Change is coming. Hughson Nut, a leading processor of almonds and nut products, just added solar and energy efficiency measures and says it's great. Expect more to follow.

In the meantime, I'm holding out for that gradual transition becoming a little more obvious.

California's Expanding Green Economy

An emerging green economy not only increases demand for skilled electricians and other workers in California, but also is expanding those skills to new tasks and is creating entirely new occupations, according to a just-released study.

The green economy gas generally outpaced total economic growth in all but one of California's 11 regions. The Sierra region was the lone exception, according to the "Many Shades of Green" report by NEXT 10, a nonprofit organization based in San Francisco.

“During the great recession, certain sectors of the overall economy suffered huge losses. The core green economy fared better when it came to retaining jobs and businesses in California,” said Tracey Grose, Vice President and Director of Research at Collaborative Economics, which authored the report for Next 10. “Growing the diverse sectors within the state’s clean economy improves California’s overall economic resilience.”

Here are some other highlights from the NEXT 10 study, which is available on the organization's web site. Here is the link.

1/Between 1995 and 2010, green economy employment expanded 113% in Sacramento, 76% in the Bay area, 65% in San Diego, 62% in Orange County and 22% in the San Joaquin Valley.

2/ Manufacturing represents a strong sector, accounting for 27% of jobs in the core green economy compared with just 10% in the total economy. Manufacturing in the state’s core green economy expanded 1% in 1009-10 and 53 % from 1995 to Jan. 2010.

3/Employment and business growth varies across 15 green industry segments, but energy infrastructure (+14%), advanced materials (+4%), clean transportation (+1%), and energy generation (+1%) bucked recessionary trends, exhibiting growth during the recession from

4/ Some jobs are being expanded to include new tasks such as supply chain managers. New titles, such as chief sustainability officer and energy auditor, are being created, and entirely new occupations - such as solar photovoltaic installers, processing technicians for biofuels and fuel cell technicians - are appearing specific to installation and application of new technology.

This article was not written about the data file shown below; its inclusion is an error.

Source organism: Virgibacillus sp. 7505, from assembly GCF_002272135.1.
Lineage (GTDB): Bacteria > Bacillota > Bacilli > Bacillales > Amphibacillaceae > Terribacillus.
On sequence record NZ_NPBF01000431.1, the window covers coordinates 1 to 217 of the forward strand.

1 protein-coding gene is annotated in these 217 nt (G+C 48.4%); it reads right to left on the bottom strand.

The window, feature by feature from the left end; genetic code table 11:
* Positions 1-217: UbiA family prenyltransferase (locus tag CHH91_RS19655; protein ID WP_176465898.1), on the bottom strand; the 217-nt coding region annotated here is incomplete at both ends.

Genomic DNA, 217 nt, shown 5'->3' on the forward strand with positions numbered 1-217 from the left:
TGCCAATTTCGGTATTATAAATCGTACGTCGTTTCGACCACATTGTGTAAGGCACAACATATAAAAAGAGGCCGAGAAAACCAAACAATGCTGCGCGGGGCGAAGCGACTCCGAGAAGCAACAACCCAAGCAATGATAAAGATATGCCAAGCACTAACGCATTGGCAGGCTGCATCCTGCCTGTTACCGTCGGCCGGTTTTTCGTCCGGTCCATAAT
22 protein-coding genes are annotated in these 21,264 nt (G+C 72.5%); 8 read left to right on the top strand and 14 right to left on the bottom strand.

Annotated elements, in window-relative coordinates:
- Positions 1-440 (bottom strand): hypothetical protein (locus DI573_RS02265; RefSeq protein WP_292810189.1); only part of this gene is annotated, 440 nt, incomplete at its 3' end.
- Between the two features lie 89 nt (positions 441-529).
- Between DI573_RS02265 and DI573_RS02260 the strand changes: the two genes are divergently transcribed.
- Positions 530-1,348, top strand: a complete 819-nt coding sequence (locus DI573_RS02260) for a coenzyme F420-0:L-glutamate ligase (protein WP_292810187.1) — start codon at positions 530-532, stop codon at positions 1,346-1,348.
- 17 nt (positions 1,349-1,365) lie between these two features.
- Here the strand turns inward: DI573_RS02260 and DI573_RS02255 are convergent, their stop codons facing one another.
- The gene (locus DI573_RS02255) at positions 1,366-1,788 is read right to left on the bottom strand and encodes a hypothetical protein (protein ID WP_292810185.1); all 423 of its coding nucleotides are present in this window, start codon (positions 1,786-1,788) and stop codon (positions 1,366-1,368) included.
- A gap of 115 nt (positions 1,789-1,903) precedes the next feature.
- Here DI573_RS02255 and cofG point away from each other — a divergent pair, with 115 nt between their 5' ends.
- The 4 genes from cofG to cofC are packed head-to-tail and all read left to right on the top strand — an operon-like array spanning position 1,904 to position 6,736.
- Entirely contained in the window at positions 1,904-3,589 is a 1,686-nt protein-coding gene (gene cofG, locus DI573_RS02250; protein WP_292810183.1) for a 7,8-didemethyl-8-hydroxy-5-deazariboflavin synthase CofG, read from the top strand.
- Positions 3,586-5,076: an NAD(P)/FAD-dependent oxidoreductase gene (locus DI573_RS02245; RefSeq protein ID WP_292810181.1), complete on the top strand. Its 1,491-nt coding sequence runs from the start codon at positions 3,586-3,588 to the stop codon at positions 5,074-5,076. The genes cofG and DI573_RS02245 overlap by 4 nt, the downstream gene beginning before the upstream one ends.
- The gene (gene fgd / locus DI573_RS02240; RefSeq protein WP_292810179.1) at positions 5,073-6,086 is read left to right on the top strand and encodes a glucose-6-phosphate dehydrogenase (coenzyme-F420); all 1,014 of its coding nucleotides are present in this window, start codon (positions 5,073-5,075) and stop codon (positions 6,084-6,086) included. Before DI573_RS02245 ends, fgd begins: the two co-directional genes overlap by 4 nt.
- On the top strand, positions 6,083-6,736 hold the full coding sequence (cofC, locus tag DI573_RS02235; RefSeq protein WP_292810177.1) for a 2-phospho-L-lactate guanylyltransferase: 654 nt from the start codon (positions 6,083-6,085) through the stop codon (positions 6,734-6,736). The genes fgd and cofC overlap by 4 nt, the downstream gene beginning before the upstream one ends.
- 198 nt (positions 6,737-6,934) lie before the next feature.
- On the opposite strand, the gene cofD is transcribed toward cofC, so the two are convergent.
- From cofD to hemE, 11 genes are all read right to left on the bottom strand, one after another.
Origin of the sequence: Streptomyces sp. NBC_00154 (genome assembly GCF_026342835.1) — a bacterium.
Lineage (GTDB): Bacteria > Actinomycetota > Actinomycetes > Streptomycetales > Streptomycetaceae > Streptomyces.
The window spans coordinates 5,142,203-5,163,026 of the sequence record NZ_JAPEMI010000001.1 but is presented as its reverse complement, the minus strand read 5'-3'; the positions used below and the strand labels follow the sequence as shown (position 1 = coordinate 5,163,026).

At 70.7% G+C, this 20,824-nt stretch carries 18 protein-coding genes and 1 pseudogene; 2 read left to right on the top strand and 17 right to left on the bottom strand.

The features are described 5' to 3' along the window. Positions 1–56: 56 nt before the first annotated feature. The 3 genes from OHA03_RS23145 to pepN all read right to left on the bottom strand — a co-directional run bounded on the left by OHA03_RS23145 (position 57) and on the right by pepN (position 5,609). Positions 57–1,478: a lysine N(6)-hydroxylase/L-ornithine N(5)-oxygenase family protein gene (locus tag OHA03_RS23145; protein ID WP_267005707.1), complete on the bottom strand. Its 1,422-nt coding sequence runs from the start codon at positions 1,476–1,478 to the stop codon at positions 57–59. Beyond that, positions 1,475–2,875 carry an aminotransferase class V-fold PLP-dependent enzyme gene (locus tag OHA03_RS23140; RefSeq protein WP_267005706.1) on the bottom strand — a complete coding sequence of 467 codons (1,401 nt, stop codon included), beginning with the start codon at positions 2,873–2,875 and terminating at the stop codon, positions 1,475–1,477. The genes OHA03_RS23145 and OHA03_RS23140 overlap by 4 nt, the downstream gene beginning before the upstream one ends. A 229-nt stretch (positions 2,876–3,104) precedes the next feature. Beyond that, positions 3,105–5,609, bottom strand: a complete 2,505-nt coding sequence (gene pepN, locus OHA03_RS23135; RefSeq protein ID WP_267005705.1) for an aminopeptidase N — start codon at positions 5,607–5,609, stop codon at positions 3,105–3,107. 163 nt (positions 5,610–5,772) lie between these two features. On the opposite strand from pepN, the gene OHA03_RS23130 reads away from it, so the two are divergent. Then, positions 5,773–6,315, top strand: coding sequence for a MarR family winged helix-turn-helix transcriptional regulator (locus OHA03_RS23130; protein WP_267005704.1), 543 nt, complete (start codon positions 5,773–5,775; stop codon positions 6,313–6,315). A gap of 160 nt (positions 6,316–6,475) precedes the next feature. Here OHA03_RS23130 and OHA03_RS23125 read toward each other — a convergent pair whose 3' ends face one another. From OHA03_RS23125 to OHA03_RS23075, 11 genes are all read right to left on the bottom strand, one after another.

5/Households and businesses that increase efficiencies are reaping financial benefits and helping the state’s overall economy achieve greater energy and resource productivity. Products and services developed in the state’s green economy are accelerating and supporting this needed transition

The report notes the recession hit California hard, and that even green employers faced challenges in the last year. It suggests the state's progressive attitude and can-do spirit is a boost, but that incentives and government efficiency would help grow the green economy even more.

"California’s forward thinking public policy record has served to support the growth of markets related to clean energy and related products," the report says. "Further, the state benefits from its population of early adopters of new technology. These combined forces drive the innovation process and place the state at the forefront of the growing global green economy."

How big the green economy becomes in California remains to be seen, but the potential is strong. We just wrote about some serious new jobs at solar facilities (here), which are coming fast and furious in Central and Southern California. And businesses and residents are discovering the power of energy efficiency. Heck, there is even talk of getting power from ocean waves.

The NEXT 10 report has more. "As consumer habits change, they stimulate new markets and new business activity. As new technologies emerge, they can create greater positive impacts for the environment as well as the economy. By raising efficiency standards, streamlining permitting, offering incentives, and providing creative forms of financing, smartly crafted public policy can reinforce and even speed these vital dynamics."